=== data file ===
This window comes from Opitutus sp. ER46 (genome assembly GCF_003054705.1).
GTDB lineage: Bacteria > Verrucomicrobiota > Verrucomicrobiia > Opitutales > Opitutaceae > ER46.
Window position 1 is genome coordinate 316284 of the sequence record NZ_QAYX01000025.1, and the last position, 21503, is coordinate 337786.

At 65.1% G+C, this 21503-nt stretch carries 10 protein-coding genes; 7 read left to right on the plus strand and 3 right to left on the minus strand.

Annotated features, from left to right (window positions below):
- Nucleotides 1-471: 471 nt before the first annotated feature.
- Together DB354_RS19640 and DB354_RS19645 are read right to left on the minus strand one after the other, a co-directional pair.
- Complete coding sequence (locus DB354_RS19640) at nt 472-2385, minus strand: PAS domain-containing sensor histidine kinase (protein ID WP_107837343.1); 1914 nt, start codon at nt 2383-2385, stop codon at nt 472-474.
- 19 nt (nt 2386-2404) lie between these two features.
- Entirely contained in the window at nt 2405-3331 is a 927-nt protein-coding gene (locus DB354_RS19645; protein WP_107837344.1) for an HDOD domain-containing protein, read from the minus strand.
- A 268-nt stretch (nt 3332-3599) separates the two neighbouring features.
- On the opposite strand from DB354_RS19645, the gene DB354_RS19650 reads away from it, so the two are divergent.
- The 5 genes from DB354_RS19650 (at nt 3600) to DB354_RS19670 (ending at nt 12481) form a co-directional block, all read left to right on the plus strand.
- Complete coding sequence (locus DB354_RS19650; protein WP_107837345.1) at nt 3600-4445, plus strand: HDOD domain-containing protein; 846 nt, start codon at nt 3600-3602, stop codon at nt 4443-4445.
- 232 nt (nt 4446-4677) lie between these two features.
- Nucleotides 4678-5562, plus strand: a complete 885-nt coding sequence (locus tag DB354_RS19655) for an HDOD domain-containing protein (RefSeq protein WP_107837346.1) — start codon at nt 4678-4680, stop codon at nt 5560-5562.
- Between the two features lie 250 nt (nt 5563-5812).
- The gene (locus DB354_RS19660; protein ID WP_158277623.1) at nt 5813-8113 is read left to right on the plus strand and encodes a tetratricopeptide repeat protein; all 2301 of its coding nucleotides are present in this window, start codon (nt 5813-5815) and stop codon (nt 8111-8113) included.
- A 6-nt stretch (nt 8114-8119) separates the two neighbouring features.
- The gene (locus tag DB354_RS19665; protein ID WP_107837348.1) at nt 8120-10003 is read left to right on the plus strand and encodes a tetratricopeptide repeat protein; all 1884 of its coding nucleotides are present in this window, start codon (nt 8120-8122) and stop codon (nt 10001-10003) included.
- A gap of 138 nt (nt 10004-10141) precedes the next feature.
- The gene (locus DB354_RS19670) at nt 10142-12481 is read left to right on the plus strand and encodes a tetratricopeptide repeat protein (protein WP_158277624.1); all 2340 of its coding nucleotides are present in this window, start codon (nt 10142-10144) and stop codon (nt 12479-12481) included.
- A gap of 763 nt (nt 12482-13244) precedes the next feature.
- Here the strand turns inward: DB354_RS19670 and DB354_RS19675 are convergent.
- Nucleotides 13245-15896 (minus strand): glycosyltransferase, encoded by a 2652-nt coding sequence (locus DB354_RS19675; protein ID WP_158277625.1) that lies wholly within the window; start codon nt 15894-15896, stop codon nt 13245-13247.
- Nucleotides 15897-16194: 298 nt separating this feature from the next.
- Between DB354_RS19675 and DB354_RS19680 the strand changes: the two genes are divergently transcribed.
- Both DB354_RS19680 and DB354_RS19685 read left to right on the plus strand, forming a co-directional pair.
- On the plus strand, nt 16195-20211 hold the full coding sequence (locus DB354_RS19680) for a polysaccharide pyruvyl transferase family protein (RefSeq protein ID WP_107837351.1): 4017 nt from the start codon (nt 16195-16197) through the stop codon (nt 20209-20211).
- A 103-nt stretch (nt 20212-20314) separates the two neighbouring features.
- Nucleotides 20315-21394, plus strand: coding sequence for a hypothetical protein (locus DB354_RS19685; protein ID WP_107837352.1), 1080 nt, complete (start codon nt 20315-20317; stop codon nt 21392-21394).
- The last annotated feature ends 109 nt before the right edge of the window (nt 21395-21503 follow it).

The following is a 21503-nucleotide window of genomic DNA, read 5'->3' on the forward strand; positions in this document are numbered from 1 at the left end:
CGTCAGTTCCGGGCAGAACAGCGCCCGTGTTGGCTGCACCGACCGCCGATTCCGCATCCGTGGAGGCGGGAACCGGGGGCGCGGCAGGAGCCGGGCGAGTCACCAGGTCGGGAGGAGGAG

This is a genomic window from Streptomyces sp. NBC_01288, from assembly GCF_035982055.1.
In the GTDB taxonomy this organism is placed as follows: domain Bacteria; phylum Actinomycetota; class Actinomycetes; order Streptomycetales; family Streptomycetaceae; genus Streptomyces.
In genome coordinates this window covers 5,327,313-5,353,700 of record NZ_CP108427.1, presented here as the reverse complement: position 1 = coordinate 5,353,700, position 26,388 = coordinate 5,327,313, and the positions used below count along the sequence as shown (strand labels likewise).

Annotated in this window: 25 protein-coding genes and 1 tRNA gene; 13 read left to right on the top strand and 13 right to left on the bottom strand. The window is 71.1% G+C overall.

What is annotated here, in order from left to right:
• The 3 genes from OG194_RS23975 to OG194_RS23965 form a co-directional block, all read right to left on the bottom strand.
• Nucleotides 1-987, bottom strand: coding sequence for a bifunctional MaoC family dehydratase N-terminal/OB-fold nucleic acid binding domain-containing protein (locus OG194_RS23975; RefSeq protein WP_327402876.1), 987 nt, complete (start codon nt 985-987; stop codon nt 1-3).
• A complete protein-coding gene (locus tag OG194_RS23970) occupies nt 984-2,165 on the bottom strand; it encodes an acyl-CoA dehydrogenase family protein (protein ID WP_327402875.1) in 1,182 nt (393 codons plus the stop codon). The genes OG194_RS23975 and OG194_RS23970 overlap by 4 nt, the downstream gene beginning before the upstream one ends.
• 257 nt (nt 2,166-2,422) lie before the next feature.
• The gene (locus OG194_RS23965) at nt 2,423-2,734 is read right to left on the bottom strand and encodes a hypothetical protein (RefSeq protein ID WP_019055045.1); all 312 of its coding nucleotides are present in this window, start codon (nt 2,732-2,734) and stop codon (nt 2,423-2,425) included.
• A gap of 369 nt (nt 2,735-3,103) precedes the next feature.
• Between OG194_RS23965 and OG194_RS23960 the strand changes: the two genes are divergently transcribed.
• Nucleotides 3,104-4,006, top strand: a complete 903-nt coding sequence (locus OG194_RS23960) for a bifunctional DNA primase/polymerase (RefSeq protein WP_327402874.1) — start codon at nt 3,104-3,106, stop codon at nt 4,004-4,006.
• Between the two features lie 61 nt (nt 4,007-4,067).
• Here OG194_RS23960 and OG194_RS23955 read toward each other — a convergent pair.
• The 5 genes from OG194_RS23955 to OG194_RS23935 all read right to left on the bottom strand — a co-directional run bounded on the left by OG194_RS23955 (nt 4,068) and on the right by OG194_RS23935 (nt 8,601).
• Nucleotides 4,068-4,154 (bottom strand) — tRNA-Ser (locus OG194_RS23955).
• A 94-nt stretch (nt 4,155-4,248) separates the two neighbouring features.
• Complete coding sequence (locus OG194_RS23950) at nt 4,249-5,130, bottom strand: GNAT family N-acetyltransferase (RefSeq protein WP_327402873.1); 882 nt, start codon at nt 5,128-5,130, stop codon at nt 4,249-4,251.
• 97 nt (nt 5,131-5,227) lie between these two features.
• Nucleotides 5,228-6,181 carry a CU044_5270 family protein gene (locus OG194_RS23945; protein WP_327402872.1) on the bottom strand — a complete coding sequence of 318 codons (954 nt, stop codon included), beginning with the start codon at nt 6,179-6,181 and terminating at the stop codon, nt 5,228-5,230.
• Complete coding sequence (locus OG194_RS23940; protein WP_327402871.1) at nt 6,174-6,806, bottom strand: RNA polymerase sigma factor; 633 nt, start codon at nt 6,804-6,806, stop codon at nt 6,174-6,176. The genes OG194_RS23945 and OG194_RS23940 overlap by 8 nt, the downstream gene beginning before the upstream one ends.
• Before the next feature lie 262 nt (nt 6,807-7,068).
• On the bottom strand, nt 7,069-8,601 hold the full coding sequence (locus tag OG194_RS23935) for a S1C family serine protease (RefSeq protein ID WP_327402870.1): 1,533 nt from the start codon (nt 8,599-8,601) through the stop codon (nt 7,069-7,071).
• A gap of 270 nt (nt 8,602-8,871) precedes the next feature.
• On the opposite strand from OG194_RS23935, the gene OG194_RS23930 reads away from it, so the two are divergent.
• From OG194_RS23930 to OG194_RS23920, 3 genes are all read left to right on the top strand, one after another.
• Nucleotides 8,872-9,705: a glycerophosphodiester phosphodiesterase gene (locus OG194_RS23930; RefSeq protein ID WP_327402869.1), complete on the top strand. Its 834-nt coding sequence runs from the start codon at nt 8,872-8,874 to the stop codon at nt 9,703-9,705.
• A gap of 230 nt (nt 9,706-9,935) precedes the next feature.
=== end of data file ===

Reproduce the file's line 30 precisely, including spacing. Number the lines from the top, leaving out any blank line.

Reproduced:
- A 103-nt stretch (nt 20212-20314) separates the two neighbouring features.